COVID-19 Biosafety Research Guidelines

WSU Institutional Biosafety Committee (IBC):  SARS-CoV-2 (COVID-19)

All research with SARS-CoV-2 is subject to IBC oversight.  IBC review and approval are required prior to receipt of samples and the initiation of any activities involving SARS-CoV-2.  Table 1 summarizes the Biosafety Level and laboratory practices required for activities involving SARS-CoV-2 samples at WSU.

Table 1. SARS-CoV-2 (COVID-19) WSU Research Laboratory Biosafety Guidelines*

Research Activities with Known or Likely Infected Specimens from Humans or Animal Models

Biosafety Level

Contacts

  • Storage and laboratory work with seed stocks, working stocks or specimens1 with the intent to grow or use live virus at WSU
  • Virus isolation, characterization and/or expansion
  • Viral cultures or isolates should be transported as Category A, UN2814, "infectious substance, affecting humans"
  • Use of live SARS-CoV-2 virus in functional assays:
    • Plaque/Focus Forming Unit assays
    • Serologic virus capture/binding assays
    • Therapeutic MIC assays
    • Live cell sorting with intact virus
  • Use of live SARS-CoV-2 virus in animals
  • High risk procedures using nasal or pharyngeal swabs (high viral titer samples)2
  • Inactivation of virus by validated methods

 

BSL-3/ABSL3

 

Please note:  There are no A/BSL-3 facilities at WSU.  Work requiring this level of containment will not be approved or considered at this time by the IBC

 

Richard Pearson, Ph.D., Biosafety Manager

 

Office of Environmental Health and Safety

Phone: 313-993-7597; fz1981@wayne.edu

https://research.wayne.edu/oehs/bio-safety

 

  • Aliquoting and or diluting specimens1 for research use and storage
  • Preparation of chemical- or heat-fixed specimens1 for microscopic analysis
  • Nucleic acid extraction of specimens1 for molecular analysis
  • Preparation of inactivated specimens for other laboratory assessments
  • Performing diagnostic tests (e.g. serology) that do not involve activities with the potential to propagate virus
  • Inoculating bacterial or mycological culture media
  • Processing of environmental samples
  • Low risk procedures using nasal or pharyngeal swabs (high viral titer samples)2

BSL-2 with enhancements

Richard Pearson, Ph.D., Biosafety Manager

 

Office of Environmental Health and Safety

Phone: 313-993-7597, fz1981@wayne.edu

https://research.wayne.edu/oehs/bio-safety

  • Molecular analysis of already extracted nucleic acid preparations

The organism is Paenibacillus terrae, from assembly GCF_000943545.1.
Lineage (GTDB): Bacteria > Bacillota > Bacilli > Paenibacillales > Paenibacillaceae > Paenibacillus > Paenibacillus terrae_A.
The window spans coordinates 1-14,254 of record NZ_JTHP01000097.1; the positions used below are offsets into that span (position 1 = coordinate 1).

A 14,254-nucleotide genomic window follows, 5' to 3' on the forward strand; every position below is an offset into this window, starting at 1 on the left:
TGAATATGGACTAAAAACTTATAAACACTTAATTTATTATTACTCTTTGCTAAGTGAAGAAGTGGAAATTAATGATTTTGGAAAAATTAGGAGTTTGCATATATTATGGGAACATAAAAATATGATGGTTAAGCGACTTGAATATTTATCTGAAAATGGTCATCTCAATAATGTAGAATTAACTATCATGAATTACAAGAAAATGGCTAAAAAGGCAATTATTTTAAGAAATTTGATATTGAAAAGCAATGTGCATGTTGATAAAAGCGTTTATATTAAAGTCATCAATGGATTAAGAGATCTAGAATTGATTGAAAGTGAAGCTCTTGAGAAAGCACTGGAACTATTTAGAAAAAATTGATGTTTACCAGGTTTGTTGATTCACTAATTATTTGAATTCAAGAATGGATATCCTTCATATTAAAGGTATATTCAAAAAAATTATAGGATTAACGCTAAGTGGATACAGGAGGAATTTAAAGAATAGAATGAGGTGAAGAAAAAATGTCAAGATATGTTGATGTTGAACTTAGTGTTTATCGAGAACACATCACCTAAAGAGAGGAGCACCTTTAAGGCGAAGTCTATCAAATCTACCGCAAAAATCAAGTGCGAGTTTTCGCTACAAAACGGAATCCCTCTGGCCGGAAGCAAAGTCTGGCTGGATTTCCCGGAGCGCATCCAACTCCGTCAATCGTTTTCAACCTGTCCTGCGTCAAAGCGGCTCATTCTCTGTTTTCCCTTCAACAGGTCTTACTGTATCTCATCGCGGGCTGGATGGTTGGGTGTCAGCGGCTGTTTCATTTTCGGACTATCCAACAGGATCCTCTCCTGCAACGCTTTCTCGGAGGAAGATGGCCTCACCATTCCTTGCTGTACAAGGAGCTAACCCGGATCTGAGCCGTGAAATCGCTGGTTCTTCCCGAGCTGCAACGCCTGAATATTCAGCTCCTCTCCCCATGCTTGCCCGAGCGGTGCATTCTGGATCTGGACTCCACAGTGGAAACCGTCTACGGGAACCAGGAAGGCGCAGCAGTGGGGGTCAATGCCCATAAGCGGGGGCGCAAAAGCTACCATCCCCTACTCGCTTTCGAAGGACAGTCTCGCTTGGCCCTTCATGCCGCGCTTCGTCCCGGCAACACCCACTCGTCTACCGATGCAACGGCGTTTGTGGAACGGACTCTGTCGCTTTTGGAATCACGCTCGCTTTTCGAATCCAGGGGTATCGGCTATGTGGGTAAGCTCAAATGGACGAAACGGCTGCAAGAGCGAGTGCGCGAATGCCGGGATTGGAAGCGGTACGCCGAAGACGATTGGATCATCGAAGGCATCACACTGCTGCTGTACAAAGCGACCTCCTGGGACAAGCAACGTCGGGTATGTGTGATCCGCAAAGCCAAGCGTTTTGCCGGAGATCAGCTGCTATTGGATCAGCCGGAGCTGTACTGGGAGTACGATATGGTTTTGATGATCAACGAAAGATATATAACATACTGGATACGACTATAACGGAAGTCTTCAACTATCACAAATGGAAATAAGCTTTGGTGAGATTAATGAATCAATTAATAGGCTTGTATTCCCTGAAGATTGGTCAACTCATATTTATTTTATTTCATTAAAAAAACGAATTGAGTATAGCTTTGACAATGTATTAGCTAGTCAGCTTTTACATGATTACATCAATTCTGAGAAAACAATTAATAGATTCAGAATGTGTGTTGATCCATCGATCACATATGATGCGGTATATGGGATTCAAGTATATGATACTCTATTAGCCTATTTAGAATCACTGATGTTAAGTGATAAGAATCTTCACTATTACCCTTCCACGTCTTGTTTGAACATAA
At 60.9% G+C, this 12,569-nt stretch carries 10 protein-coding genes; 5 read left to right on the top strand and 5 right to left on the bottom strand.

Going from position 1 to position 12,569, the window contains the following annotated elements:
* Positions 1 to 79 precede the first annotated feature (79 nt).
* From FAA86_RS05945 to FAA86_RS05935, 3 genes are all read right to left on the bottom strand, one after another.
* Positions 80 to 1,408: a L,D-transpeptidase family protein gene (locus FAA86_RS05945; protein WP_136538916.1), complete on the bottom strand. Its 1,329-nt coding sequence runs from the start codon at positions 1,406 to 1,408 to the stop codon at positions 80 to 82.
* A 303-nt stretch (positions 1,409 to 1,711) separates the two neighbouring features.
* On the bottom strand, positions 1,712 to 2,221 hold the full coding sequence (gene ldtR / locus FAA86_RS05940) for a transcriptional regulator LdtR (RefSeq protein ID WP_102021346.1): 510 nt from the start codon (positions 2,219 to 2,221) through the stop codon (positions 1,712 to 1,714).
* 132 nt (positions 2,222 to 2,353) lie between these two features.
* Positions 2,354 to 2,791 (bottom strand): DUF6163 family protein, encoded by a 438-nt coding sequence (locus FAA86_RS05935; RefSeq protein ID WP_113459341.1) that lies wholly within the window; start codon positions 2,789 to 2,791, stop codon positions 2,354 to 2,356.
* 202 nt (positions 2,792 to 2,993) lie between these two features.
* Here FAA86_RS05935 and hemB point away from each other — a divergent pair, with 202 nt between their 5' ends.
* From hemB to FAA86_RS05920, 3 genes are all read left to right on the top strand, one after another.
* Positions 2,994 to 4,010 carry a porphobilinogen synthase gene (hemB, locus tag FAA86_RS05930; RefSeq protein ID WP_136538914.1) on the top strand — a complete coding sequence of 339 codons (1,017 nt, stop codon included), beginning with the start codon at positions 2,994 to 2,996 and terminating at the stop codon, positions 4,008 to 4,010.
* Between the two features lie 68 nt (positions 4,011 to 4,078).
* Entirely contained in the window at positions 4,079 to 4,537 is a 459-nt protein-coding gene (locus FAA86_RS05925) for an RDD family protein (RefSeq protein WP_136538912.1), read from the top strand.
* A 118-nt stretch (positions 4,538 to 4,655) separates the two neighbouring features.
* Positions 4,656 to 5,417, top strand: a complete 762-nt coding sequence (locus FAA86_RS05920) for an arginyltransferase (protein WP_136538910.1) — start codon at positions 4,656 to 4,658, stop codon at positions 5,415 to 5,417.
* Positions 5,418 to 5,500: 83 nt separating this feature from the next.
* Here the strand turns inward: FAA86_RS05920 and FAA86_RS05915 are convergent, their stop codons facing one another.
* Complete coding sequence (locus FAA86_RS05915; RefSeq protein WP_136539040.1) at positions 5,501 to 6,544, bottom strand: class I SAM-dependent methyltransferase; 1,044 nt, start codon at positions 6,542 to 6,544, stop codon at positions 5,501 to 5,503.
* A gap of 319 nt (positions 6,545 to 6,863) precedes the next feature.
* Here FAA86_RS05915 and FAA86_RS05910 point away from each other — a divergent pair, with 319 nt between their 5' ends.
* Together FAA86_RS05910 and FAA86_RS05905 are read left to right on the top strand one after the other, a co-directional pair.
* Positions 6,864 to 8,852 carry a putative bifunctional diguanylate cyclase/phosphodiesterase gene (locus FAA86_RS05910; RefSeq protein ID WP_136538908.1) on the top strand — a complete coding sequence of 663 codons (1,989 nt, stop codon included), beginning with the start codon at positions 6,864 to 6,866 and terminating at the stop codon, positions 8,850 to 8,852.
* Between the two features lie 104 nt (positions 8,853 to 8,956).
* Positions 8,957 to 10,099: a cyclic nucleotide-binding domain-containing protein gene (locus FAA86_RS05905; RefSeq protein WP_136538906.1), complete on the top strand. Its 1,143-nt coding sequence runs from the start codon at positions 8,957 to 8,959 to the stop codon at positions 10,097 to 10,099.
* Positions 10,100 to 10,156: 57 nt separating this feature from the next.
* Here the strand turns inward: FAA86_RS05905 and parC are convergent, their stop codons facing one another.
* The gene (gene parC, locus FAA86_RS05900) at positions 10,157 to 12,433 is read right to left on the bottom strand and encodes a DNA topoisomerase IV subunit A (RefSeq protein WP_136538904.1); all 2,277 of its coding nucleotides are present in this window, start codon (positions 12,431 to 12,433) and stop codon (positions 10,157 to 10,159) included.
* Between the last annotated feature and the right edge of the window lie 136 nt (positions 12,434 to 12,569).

• Analysis of specimens1 that have been inactivated by a method approved by WSU IBC
  • Final packaging of specimens1 already in a sealed, decontaminated primary container for transport to collaborating laboratories for additional analyses
  • Specimens from suspected or confirmed cases should be transported as UN3373, "Biological Substance, Category B"
  • Pathologic/microscopic examination of fixed specimens1 (e.g. formalin-fixed tissues or glutaraldehyde-fixed grids)
  • Routine staining and microscopic analysis of fixed smears
  • Routine examination of bacterial and mycotic cultures

BSL-2

Richard Pearson, Ph.D., Biosafety Manager

 

Office of Environmental Health and Safety

Phone: 313-993-7597

fz1981@wayne.edu

https://research.wayne.edu/oehs/bio-safety

*Adapted from Duke University:  SARS-CoV-2 (COVID-19) Research Laboratory Biosafety Guidelines1

Please note that all proposed research with SARS-CoV-2 (COVID-19) requires review by the WSU IBC and will require approval of a Standard Operating Procedure (SOP) for the research. In addition, some research will also require approval by the IRB.

1Specimens are defined as, but not limited to, blood, serum, plasma, tissues, feces, urine, sputum, mucosal swabs or washes/secretions collected from any species.

2Determination of high vs. low risk activities, and containment facility requirements will be determined during IBC review.

Technical Expertise/Personnel Requirements2

Only laboratory personnel with appropriate training and laboratory experience in working with human pathogens are currently permitted to work with materials containing potentially active SARS‐CoV‐2 or full-length genomic RNA from SARS-CoV-2.  

Undergraduate students are not permitted to work with materials containing potentially active SARS‐CoV‐2 or full-length genomic RNA from SARS-CoV-2 at this time. 

The specialized training requirement and laboratory experience in working with human pathogens is not required for specific research protocols involving work with individual SARS-CoV-2 genes (e.g. coat protein) as recombinant or synthetic nucleic acid molecules.   With appropriate approval from the IBC, laboratory personnel, graduate students and students enrolled in professional programs (e.g. medicine, pharmacy, nursing) may work with recombinant or synthetic nucleic acid molecules coding for individual SARS-CoV-2 genes.

Individuals in high-risk groups such as those who are immunosuppressed or who have medical conditions that might contribute to negative outcomes if infected by SARS‐CoV‐2 are prohibited from working with the SARS-CoV-2.

Individuals working with SARS‐CoV‐2 virus must monitor their health and immediately report any potential illness, especially fever, cough, shortness of breath or flu‐like symptoms to their PI/lab director and the IBC (IBC@wayne.edu).  Any individual experiencing symptoms noted above must self‐quarantine.

Animal/Biosafety Level 3 (A/BSL-3) Facilities

WSU does not have any A/BSL-3 facilities, and any work that requires this level of containment will not be permitted at this time.

SARS-CoV-2 research in animal models requires ABSL3 facilities and is not permitted at WSU.